A Christmas Carol?
A Christmas Carol?
“Happy, Happy Christmas that can win us back to the delusions of our childhood days, recall to the old man the pleasures of his youth and transport the traveller back to his own fireside and quiet home” – Charles Dickens.
Yes we are again approaching the festive season, which brings with it the feelings of anxiety, stress, annoyance and guilt. Or as the carol goes “this is the season to feel guilty, tra la la la laah, la la la la”.
Merry Christmas everyone!!
It seems that our Christmases these days are much different to the one that Charles Dickens wrote about. As the Christmas decorations go up so does our frustration levels. For most the jolly festive season is not jolly and definitely not the least bit festive.
We rush past one another in a crazed consumeristic-fuelled rush, briefly pausing to quickly reminisce about how quickly time flies and that we have no clue where the year as gone, then rushing off to the next sale with a quick greeting… and fail to see the irony of the whole situation.
Maybe take a moment – and a deep breath – and think what does the festive season mean. “Christmas is a season not only for rejoicing but also reflecting”. Indeed it is, Mr. Churchill (Winston Churchill in case you were wondering). But do we really take the time to reflect on the year that passed? Do we take a moment and remember the special moments, re-evaluate the less special ones and just be thankful for all that has happened, good and bad?
The festive season provides the opportunity that we rarely get throughout the rest of the year. Christmas allows us, individually and as a family, to take stock of what has happened in the past year and also enjoy the time we have now – no time like the present they say. New Year’s brings with it the promise of a new beginning, new hopes and possibilities. In a short space of time we can reflect on where we have been, enjoy where we are at, and look forward to where we are going. Ghosts of Christmas Past, Present and Future if you will.
We embrace New Year’s completely, making promises to ourselves and the rest of the world – enter Facebook - while we toast alcohol-inspired wishes and blessings for the future, only to step into the same routine shortly thereafter, often with a bit of a hang-over. Yet New Year’s does indeed bring with it a new opportunity. For as T.S. Eliot puts it “for last year's words belong to last year's language, and next year's words await another voice”. What we did the previous year is in the past. A new year awaits with new challenges and new possibilities. It all depends on how you are going to embrace these challenges.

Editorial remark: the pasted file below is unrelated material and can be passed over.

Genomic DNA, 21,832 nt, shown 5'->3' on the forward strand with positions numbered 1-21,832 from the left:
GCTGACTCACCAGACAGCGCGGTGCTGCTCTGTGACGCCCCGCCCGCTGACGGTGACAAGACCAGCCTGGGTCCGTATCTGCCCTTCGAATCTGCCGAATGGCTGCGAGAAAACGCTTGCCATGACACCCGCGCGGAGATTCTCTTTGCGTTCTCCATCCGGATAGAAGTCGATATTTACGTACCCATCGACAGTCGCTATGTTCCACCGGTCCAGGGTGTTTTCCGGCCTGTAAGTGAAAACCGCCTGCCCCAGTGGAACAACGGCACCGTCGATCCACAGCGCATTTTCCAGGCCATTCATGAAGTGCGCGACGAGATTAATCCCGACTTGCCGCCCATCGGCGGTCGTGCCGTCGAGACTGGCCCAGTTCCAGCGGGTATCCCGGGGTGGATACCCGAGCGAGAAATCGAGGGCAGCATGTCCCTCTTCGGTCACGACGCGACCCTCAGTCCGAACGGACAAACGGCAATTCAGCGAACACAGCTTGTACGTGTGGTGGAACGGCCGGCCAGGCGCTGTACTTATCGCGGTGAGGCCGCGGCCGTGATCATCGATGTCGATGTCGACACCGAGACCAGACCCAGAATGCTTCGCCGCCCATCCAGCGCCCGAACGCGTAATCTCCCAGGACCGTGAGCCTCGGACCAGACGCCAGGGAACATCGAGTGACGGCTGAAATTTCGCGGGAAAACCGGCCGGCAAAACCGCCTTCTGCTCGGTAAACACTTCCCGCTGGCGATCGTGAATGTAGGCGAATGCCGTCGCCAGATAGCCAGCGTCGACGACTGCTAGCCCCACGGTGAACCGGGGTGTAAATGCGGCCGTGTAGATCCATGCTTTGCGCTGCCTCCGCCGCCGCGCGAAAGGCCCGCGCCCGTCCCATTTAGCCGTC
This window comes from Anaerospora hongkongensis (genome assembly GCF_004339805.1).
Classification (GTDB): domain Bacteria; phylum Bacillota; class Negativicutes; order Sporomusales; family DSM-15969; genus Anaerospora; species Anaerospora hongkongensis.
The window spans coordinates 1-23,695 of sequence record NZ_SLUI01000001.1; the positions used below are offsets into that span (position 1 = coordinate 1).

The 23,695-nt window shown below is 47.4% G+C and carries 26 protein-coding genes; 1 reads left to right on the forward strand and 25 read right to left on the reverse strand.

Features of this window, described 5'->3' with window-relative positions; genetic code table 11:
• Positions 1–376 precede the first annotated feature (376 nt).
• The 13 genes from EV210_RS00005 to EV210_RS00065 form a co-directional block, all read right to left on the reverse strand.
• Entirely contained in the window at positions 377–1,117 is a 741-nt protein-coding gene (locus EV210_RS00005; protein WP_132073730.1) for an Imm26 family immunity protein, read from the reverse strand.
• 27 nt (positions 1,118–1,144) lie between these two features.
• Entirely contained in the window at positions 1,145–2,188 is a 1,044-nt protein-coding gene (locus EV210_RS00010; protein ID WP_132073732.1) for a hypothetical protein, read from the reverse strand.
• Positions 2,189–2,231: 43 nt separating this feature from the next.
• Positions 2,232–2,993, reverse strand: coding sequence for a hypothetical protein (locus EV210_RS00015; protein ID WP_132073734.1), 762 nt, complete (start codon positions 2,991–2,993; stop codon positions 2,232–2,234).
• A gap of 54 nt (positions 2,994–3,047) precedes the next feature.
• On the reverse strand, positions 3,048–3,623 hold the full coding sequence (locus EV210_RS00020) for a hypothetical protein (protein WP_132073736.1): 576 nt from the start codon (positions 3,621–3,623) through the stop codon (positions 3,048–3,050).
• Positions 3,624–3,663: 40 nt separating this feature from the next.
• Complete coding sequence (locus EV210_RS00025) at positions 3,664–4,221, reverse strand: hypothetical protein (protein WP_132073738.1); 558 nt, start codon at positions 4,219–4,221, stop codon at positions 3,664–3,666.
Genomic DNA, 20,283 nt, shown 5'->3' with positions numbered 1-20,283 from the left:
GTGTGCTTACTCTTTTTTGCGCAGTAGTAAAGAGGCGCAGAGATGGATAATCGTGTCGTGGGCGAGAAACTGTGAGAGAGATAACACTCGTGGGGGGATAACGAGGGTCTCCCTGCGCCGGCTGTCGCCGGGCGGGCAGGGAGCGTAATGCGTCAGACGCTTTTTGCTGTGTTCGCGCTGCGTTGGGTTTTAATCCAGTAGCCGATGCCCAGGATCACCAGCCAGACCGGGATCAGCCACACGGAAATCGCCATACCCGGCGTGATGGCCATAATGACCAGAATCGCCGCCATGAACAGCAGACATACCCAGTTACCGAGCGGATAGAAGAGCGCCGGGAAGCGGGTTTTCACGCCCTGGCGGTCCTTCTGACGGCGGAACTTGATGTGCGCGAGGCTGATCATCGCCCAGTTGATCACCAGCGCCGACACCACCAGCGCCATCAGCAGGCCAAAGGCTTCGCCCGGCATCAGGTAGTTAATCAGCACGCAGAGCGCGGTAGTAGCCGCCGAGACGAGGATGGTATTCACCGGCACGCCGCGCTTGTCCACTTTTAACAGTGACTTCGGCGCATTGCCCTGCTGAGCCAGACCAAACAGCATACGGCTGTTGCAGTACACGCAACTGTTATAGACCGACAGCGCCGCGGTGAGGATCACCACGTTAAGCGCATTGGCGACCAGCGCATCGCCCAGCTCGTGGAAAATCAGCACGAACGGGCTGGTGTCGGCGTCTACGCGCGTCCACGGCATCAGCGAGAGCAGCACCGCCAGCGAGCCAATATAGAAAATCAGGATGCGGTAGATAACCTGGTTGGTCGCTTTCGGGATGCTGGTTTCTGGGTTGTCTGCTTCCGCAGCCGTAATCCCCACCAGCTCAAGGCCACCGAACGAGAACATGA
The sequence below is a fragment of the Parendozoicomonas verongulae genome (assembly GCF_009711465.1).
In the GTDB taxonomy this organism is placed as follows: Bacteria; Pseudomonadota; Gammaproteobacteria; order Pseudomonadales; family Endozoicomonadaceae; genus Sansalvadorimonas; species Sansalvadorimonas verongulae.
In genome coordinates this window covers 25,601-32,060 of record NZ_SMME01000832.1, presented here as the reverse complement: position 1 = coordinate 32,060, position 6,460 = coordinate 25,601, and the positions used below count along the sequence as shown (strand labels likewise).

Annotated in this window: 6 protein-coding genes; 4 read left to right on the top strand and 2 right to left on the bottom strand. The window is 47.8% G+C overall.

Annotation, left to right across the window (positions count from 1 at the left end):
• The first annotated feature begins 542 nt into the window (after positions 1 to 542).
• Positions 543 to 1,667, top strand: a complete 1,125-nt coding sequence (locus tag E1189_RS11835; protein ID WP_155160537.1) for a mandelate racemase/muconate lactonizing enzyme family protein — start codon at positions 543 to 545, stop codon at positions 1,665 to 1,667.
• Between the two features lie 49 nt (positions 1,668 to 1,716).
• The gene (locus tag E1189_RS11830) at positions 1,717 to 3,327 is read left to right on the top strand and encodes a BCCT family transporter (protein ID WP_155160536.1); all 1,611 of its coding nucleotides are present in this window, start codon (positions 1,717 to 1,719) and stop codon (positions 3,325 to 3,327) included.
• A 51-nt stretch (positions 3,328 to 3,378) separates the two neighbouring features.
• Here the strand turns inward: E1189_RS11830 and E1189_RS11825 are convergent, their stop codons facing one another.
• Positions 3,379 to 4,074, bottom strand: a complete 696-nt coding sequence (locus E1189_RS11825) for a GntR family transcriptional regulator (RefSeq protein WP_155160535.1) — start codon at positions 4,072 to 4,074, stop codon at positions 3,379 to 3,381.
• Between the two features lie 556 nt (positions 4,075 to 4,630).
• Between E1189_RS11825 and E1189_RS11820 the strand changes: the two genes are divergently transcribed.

Is Christmas and New Year’s just another holiday? A reprieve from the drudgery of work and monotony of everyday life? Is it the highlight of the year because now you finally get to indulge in what you have been saving for so long? Do you hide away during this time because the year was just too rough?
Maybe it is time we relook at the end of the year, make the festive season truly festive!! Yes shops and business exploit the time of year with flashy lights, nostalgic Christmas carols and gaudy decorations that seem to appear shortly after Easter. Yes everyone has their opinions on Christmas, and are ever so keen to declare it to the world – again, Facebook. But you can decide for yourself how you want to spend this time. New Year’s Eve does not have to be an alcohol-driven trip down memory lane – any trip driven by alcohol tends to be dangerous endeavour.
Family, friends, the time together – past and present, the challenges we faced, the goals we accomplished. These are things to be celebrated and enjoyed over Christmas. And after that we look forward to the New Year and the promises it brings, opportunities to dream and challenges to embrace.
“Hope smiles from the threshold of the year to come, whispering ‘It will be happier’”- Alfred Lord Tennyson.
May the festive season bring you joy and happiness. May your Christmas stockings be filled with joy, and peace and your New Year’s resolutions speak of hope. May these words by Benjamin Franklin be the blessing for 2017: “Be at war with your vices, at peace with your neighbours, and let every new year find you a better man”.
And finally, whether you plan to celebrate Christmas in a grand ol’ jolly fashion with all the lights, décor, food and drink; or plan to hide away from the world and sleep until you cannot sleep anymore, let us not forget the most important reason we are celebrating Christmas. The birth of Jesus Christ - our hope and glory – is the greatest examples of a new beginning we could have. Regardless of the year you had to endure, good or bad, Christ’s birth means that we can all believe in a better tomorrow as his purpose in coming to earth was to redeem all of mankind. Let this not be a simple afterthought or a mere cute decoration in our home this festive season, but make it the central theme to all our celebrations, as it was intended to be.
A Merry Christmas to all, and to all a good night.